RALEIGH, N.C. (WNCN) – A leading expert tracking the spread of the COVID-19 variants says he expects the omicron variant will be detected in North Carolina before the end of the year, but that a lot is still unknown about the impact it will have.
“The key part is limited information,” said Dr. Dirk Dittmer, a professor of microbiology and immunology at UNC-Chapel Hill. “We do not know if the disease is more severe. We do not know if the transmissibility of the virus is more severe.”
Dittmer is one of the lead investigators for the CORVASEQ (Coronavirus Variant Sequencing) Surveillance Network. It’s a partnership between the state Dept. of Health and Human Services and the NC Policy Collaboratory, which the General Assembly established in 2016.
The team tracking the variants works with universities and health systems across North Carolina to better coordinate the task of sequencing those variants and to try to identify their presence as early as possible.
“We are now gearing up to sequence literally every positive test that goes in through the network, and I might add that’s about 68 hospitals (covering) every zip code of the state,” Dittmer said. “We’re asking them to send us everything that’s positive so we can sequence it and create a dragnet as tight as possible to catch this variant when it enters the state.”
He said the goal of the research is to answer many of the questions surrounding the omicron variant to better guide public health officials on mitigation measures, including how well the vaccines and existing treatments for COVID-19 perform against it.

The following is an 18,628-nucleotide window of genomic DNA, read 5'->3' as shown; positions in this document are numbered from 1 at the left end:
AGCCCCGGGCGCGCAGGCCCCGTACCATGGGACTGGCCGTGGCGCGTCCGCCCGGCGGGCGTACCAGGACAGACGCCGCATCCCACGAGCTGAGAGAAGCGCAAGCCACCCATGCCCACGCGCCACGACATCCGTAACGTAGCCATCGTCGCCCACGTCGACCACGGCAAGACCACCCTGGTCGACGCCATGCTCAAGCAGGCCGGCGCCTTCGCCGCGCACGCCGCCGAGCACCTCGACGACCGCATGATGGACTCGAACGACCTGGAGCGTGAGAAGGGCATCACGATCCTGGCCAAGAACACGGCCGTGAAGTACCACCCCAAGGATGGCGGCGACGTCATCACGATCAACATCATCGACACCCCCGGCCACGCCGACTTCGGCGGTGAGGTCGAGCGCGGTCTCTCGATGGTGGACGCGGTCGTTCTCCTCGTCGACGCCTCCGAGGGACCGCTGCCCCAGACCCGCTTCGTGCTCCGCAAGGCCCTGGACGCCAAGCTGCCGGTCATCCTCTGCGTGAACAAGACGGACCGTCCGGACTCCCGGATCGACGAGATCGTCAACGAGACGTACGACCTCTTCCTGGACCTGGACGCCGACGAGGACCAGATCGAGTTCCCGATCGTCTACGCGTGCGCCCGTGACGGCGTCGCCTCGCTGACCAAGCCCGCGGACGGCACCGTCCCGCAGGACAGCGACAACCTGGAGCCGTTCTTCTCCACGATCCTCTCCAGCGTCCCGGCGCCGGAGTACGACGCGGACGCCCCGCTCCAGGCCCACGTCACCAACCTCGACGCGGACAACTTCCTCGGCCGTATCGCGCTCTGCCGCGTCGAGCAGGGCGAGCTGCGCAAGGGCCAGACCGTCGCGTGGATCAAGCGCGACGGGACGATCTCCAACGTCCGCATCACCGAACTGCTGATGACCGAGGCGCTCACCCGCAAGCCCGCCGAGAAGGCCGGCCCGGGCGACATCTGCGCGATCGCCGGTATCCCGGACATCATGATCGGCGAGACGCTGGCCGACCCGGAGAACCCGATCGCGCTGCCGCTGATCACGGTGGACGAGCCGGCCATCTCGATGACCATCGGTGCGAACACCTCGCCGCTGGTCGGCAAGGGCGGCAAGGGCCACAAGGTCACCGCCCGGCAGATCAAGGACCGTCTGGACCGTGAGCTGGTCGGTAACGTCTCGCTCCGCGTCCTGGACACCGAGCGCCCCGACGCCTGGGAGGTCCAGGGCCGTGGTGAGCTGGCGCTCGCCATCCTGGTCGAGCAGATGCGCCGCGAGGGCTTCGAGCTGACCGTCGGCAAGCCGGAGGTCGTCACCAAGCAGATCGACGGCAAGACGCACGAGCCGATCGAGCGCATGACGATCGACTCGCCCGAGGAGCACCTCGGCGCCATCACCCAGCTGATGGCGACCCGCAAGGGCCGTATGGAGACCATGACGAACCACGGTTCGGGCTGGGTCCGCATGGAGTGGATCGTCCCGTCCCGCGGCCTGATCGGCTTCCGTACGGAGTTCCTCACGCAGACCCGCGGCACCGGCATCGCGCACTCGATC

“According to the WHO, the current regimen in the hospital, corticosteroids for instance, are effective. But, that’s the only one that they have information on right now,” he said. “There are a couple of treatments that are based on monoclonal antibodies you might have heard about. The speculation is they won’t be as effective because they are very much targeted to specific regions of the virus. And, this variant has mutated quite a lot. And, this why it’s called a variant of concern.”
As of Monday, 57 percent of the state’s population is fully vaccinated, according to NC DHHS, a number Dittmer says needs to increase.
The emergence of the new variant comes as North Carolina has seen improvement in its COVID-19 metrics following the surge of cases this summer tied to the delta variant.
While there is no statewide mask mandate, some local communities, such as Raleigh, implemented their own mandates as cases climbed this summer. Leaders of those communities are weighing how much longer to keep the requirement in effect.
“I don’t think life as we know it should go on for another year. We have to come up with a mechanism to drop all the restrictions that are still in place,” said Dittmer.
But, he said he will continue to wear a mask and urged others to do the same.
He said, “This winter season I’m wearing a mask wherever I go.”